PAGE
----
Complex systems around us

Dissemination of culture

How does culture spread?

While fulfilling a role in bringing people together, culture also plays a role in discriminating between people. That is because although in some cases the nature of culture makes communication easier, in other cases it makes it more difficult. When communication between different sets of people is easy, their cultures come to resemble each other, making it easier still, whereas when communication is difficult such changes are unlikely to take place.


Communication is of course the role of language, but appearance (clothes, hairstyle, etc.) and factors such as culture, morals and customs also affect the ease or difficulty of communication. In that sense, culture is multifaceted and it is within this context that both verbal and non-verbal communication takes place. That is to say, in contrast to cases in which the cultural “distance” is below a certain level, leading to the cultures involved transforming to become more similar to each other, and the cultural distance is above a certain level, this process does not occur (⇒ Reference “How is culture expressed?”).


Communication occurs as a result of contact between people, but there are two extreme cases. One is when people move around, resulting in increased opportunities for mutual contact between a variety of people. The other is when people do not move around, and communication only occurs between people in the surrounding area. In the latter case, it was Robert Axelrod who modeled cultural dissemination with a focus on the level of cultural distance (⇒ Reference Axelrod's dissemination of culture model).

As the world becomes a larger place, does culture become more diverse?

The range over which humans can interact in geographical terms has expanded. In ancient times there were large hinterlands between different cities (states), and interaction was limited. Before long cities (states) were connected by transportation networks (highways and sea routes), leading to the formation in the distant past of empires in every part of the world. It was about this time that common languages expressed through script arose. Such ancient empires were as large as modern states, or in the case of the Roman Empire, controlled huge territories straddling a number of countries.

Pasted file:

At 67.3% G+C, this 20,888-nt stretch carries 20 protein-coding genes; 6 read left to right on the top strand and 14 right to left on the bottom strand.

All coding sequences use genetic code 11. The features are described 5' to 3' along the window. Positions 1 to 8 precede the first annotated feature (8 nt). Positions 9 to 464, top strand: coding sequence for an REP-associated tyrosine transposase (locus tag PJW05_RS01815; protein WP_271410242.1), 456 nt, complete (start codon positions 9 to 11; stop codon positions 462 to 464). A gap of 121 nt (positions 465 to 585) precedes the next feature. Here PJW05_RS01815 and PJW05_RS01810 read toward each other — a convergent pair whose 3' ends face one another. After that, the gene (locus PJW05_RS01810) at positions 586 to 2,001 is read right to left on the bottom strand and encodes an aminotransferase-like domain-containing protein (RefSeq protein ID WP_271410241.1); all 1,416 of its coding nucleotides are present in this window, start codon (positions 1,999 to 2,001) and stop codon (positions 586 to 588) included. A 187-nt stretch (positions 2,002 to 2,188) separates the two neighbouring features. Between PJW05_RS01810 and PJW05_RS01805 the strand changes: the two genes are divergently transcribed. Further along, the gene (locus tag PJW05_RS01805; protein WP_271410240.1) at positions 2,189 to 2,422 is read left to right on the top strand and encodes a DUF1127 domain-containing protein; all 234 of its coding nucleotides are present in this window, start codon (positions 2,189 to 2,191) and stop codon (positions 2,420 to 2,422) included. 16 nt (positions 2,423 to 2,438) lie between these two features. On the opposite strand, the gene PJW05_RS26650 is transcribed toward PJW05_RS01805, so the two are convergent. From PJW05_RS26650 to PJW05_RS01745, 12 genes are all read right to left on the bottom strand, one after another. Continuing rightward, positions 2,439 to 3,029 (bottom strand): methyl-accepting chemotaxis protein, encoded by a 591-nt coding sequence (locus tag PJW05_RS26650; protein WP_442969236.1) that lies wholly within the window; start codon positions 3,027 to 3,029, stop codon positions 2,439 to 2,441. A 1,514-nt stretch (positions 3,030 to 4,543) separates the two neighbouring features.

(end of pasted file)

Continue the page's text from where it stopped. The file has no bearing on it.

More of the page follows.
Today, there are large states with populations of more than a billion people. Such states have expanded to incorporate a variety of cultural groups without breaking up in the process. In addition, the process of globalization, which transcends space and compresses time, continues to advance. There we have transactions and communications being performed instantaneously, with highly diverse interactions conducted in huge numbers. Indeed, even today in New Guinea there is little interaction between different social groupings, resulting in the country being split into a number of minority cultural groups, who live their lives with only limited social contact with other groups.


What kind of relationship is there between the sphere of cultural interaction and the homogenization of culture? The dissemination of the culture model propounded by Axelrod et alia attempts to analyze what influence the size of geographic territory has on diversity of cultural patterns (⇒ Reference Axelrod's dissemination of culture model). According to this model, when the geographic territory is large, the tendency toward cultural homogeneity is high, but it indicates that minority cultures also remain in some cases.

How do languages and cultures change or disappear?

You may have heard of the term “endangered languages,” meaning languages that are under threat. It refers to languages that are spoken by almost nobody, and that are in danger of disappearing from the face of the earth. According to research by UNESCO, there are eight languages in Japan, of which the Ainu and Yaeyama languages are particularly endangered.


The number of speakers of language A declines because they begin to speak different language B in addition, leading to an increase in the number of people who only speak language B as the generations change. Before long, speakers of language A may become isolated. At the stage where speakers of language A disappear, language A becomes extinct, and cannot be revived.


It is likely that the occurrence of such phenomena is limited not only to languages but to culture in general. When people of different cultures maintain contact and interactions with each other, in some cases the “superior” culture gradually permeates the other group, and the “inferior” culture becomes extinct.

Or it may be that the two cultures mix and blend, leading to the birth of a third culture. In fact this latter phenomenon can also occur with languages, and the resulting language is commonly known as a creole. The Ogasawara language (which is heavily influenced by the Hachijo language) is a creole that is spoken in Japan.